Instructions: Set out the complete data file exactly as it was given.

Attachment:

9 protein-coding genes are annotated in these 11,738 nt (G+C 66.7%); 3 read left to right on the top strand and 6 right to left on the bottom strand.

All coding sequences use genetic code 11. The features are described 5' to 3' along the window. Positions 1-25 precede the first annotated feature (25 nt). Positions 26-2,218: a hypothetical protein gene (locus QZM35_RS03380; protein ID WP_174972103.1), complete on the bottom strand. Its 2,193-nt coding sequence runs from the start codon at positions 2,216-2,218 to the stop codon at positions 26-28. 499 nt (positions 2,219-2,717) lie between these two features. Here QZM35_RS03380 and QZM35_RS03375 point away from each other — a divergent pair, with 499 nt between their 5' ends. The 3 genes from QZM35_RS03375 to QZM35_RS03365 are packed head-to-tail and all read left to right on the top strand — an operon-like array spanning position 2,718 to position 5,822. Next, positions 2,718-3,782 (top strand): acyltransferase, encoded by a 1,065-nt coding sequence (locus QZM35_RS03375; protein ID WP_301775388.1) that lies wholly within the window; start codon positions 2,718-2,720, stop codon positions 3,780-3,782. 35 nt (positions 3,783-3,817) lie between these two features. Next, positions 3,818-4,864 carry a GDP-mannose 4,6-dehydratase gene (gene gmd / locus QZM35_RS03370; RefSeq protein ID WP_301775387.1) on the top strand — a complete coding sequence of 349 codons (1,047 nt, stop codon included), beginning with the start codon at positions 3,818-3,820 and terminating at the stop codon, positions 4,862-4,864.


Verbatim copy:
9 protein-coding genes are annotated in these 11,738 nt (G+C 66.7%); 3 read left to right on the top strand and 6 right to left on the bottom strand.

All coding sequences use genetic code 11. The features are described 5' to 3' along the window. Positions 1-25 precede the first annotated feature (25 nt). Positions 26-2,218: a hypothetical protein gene (locus QZM35_RS03380; protein ID WP_174972103.1), complete on the bottom strand. Its 2,193-nt coding sequence runs from the start codon at positions 2,216-2,218 to the stop codon at positions 26-28. 499 nt (positions 2,219-2,717) lie between these two features. Here QZM35_RS03380 and QZM35_RS03375 point away from each other — a divergent pair, with 499 nt between their 5' ends. The 3 genes from QZM35_RS03375 to QZM35_RS03365 are packed head-to-tail and all read left to right on the top strand — an operon-like array spanning position 2,718 to position 5,822. Next, positions 2,718-3,782 (top strand): acyltransferase, encoded by a 1,065-nt coding sequence (locus QZM35_RS03375; protein ID WP_301775388.1) that lies wholly within the window; start codon positions 2,718-2,720, stop codon positions 3,780-3,782. 35 nt (positions 3,783-3,817) lie between these two features. Next, positions 3,818-4,864 carry a GDP-mannose 4,6-dehydratase gene (gene gmd / locus QZM35_RS03370; RefSeq protein ID WP_301775387.1) on the top strand — a complete coding sequence of 349 codons (1,047 nt, stop codon included), beginning with the start codon at positions 3,818-3,820 and terminating at the stop codon, positions 4,862-4,864.